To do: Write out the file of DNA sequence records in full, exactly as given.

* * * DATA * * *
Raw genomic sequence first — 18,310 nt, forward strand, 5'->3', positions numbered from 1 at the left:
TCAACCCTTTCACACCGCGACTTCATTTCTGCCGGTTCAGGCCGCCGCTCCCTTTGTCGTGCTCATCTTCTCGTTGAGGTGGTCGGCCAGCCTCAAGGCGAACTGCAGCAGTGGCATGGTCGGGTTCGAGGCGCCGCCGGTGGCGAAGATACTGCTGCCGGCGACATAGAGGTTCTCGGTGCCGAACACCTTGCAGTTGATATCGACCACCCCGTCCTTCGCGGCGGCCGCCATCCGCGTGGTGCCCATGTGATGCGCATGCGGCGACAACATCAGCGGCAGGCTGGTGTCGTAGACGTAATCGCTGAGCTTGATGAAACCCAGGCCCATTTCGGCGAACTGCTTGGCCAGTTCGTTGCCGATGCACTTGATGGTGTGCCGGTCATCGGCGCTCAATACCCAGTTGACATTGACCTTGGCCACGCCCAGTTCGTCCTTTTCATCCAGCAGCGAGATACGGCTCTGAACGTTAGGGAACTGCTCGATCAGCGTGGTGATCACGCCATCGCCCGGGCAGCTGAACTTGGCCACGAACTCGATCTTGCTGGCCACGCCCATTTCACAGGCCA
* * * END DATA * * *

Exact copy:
Raw genomic sequence first — 18,310 nt, forward strand, 5'->3', positions numbered from 1 at the left:
TCAACCCTTTCACACCGCGACTTCATTTCTGCCGGTTCAGGCCGCCGCTCCCTTTGTCGTGCTCATCTTCTCGTTGAGGTGGTCGGCCAGCCTCAAGGCGAACTGCAGCAGTGGCATGGTCGGGTTCGAGGCGCCGCCGGTGGCGAAGATACTGCTGCCGGCGACATAGAGGTTCTCGGTGCCGAACACCTTGCAGTTGATATCGACCACCCCGTCCTTCGCGGCGGCCGCCATCCGCGTGGTGCCCATGTGATGCGCATGCGGCGACAACATCAGCGGCAGGCTGGTGTCGTAGACGTAATCGCTGAGCTTGATGAAACCCAGGCCCATTTCGGCGAACTGCTTGGCCAGTTCGTTGCCGATGCACTTGATGGTGTGCCGGTCATCGGCGCTCAATACCCAGTTGACATTGACCTTGGCCACGCCCAGTTCGTCCTTTTCATCCAGCAGCGAGATACGGCTCTGAACGTTAGGGAACTGCTCGATCAGCGTGGTGATCACGCCATCGCCCGGGCAGCTGAACTTGGCCACGAACTCGATCTTGCTGGCCACGCCCATTTCACAGGCCA